"Buenos dias", "buenas noches" -- this was the first words in a foreign language I heard in my life, as a three-year old boy growing up in developing post-war Western Germany, where the first gastarbeiters had arrived from Spain. Fascinated by the strange sounds, I tried to get to know some more languages, the only opportunity being TV courses of English and French -- there was no foreign language education for pre-teen school children in Germany yet in those days. Read more
To find some answers Tim Machan explores the language's present and past, and looks ahead to its futures among the one and a half billion people who speak it. His search is fascinating and important, for definitions of English have influenced education and law in many countries and helped shape the identities of those who live in them.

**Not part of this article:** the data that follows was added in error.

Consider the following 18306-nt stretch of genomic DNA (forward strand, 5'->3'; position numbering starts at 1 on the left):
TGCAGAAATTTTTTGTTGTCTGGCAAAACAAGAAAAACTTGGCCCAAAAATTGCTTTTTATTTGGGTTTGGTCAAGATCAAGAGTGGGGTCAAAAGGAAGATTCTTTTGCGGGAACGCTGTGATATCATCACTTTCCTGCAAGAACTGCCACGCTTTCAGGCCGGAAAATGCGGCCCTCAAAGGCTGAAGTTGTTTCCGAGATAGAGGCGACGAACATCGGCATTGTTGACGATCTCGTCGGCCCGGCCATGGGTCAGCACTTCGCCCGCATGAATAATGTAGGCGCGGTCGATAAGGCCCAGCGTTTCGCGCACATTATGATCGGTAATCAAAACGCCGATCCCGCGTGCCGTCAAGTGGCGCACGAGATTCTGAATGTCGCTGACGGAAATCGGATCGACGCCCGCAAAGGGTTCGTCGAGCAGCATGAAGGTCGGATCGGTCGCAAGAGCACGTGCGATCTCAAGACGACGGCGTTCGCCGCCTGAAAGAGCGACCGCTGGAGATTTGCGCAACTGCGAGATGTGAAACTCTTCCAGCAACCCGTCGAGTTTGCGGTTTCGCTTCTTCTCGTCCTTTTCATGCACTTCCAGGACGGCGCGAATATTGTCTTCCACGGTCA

This volume provides a new perspective on the evolution of the special language of medicine, based on the electronic corpus of Early Modern English Medical Texts, containing over two million words of medical writing from 1500 to 1700.
Transfer and changing linguistic norms in Jersey Norman French
The aim of this paper is to investigate a case of transfer within the context of language death. By examining data from Jersey Norman French (known to its speakers as Jèrriais) it illustrates the difficulty in determining linguistic norms for this relatively undocumented variety and suggests possible strategies to overcome this problem. The study compares systematically the occurrence of overt and covert transfer in the speech of a sample of fifty native speakers of Jèrriais via the analysis of a number of linguistic variables. The extent to which transfer-induced changes are themselves becoming established as norms within this speech community will also be considered.